The Scottish petition calling on the Government to introduce a licensing scheme for gamebird hunting came to a close and was submitted to the Public Petitions Committee (here), and Marks and Spencer announced that they had abandoned grouse sales again (here).

After a series of FoIs, more detail emerged about the individual licences that SNH had issued to Raeshaw Estate to allow the estate gamekeepers to continue their trapping/killing activities as though the General Licence restriction order didn’t even exist (see here), and Natural England revealed that their licensing policies relied on a flawed assumption that gamekeepers don’t illegally kill raptors (here).

We lost a good friend, Richard Evans (here).


A young peregrine was shot in Devon (here), 3 poisoned buzzards were found in Ireland (here), a peregrine was found shot shot next to a grouse moor in the Peak District National Park (here) and a shot marsh harrier was found next to a pheasant pen on the Sledmere Estate in East Yorkshire (here).

Young satellite-tagged hen harrier ‘Brian’ ‘disappeared’ in the Cairngorms National Park (here). The Environment Cabinet Secretary Roseanna Cunningham issued a bland holding statement in response, and the Cairngorms National Park Authority published a non-statement that wasn’t worth the paper it was written on (here).

We blogged about the long-term persecution of raptors in the Cairngorms National Park (here) and suggested ways of how to bring it to an end (here). The CNPA convener issued a statement of the bleedin’ obvious when he said ‘raptor persecution in the Cairngorms National Park was a PR disaster’ (here).

In the courts a December trial date was set for Scottish gamekeeper Stanley Gordon, accused of the alleged shooting of a hen harrier on Cabrach Estate in 2013 (here) and a November hearing date was set for Raeshaw Estate’s ongoing judicial review of SNH’s decision to impose a General Licence restriction (here).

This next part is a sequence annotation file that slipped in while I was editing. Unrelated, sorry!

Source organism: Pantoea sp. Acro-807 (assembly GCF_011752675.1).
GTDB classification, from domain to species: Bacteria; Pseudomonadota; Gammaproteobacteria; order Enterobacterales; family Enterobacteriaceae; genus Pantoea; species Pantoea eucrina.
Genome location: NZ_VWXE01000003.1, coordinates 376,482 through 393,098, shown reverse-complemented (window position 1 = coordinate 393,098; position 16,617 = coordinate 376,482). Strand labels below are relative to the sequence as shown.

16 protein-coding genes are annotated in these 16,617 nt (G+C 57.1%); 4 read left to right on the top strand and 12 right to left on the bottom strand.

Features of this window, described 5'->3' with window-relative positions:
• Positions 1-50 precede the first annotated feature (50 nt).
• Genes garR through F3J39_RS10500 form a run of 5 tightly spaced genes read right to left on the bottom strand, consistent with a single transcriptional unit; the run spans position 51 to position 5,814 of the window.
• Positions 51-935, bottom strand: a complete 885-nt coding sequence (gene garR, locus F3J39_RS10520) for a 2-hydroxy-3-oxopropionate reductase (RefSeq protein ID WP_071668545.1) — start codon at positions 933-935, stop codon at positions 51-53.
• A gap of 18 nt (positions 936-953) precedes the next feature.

A raptor conference took place in Sheffield with Angela Smith MP saying that illegal raptor persecution has to stop (here) and Philip Merricks of the Hawk & Owl Trust saying…..well, we’re not sure what he said (here).

Sticking with Philip Merricks, we had asked whether the HoT would remove itself from the hen harrier brood meddling plan in light of the pole-trapping crimes uncovered on Mossdale Estate – it turned out that the Hawk & Owl Trust’s ‘immoveable provisos’ were actually moveable after all (here). Rod Leslie, a prominent member of the HoT sent an open letter to Philip Merricks advising him to get his act together if he wanted to save the Trust’s reputation (here).

The Heads up for Hen Harriers charade continued (here) and we learned that tackling raptor persecution featured in the Scottish Government’s 2016-2017 work plan (here).

Compelling evidence on the reliability of satellite tags (94%!) was provided by a researcher involved with the long-term sat tagging of Montagu’s harriers (here).

The BBC stuck two fingers up to the nasty brigade when they ruled that Chris Packham’s involvement in the ban driven grouse shooting campaign had not breached any BBC regulations (here).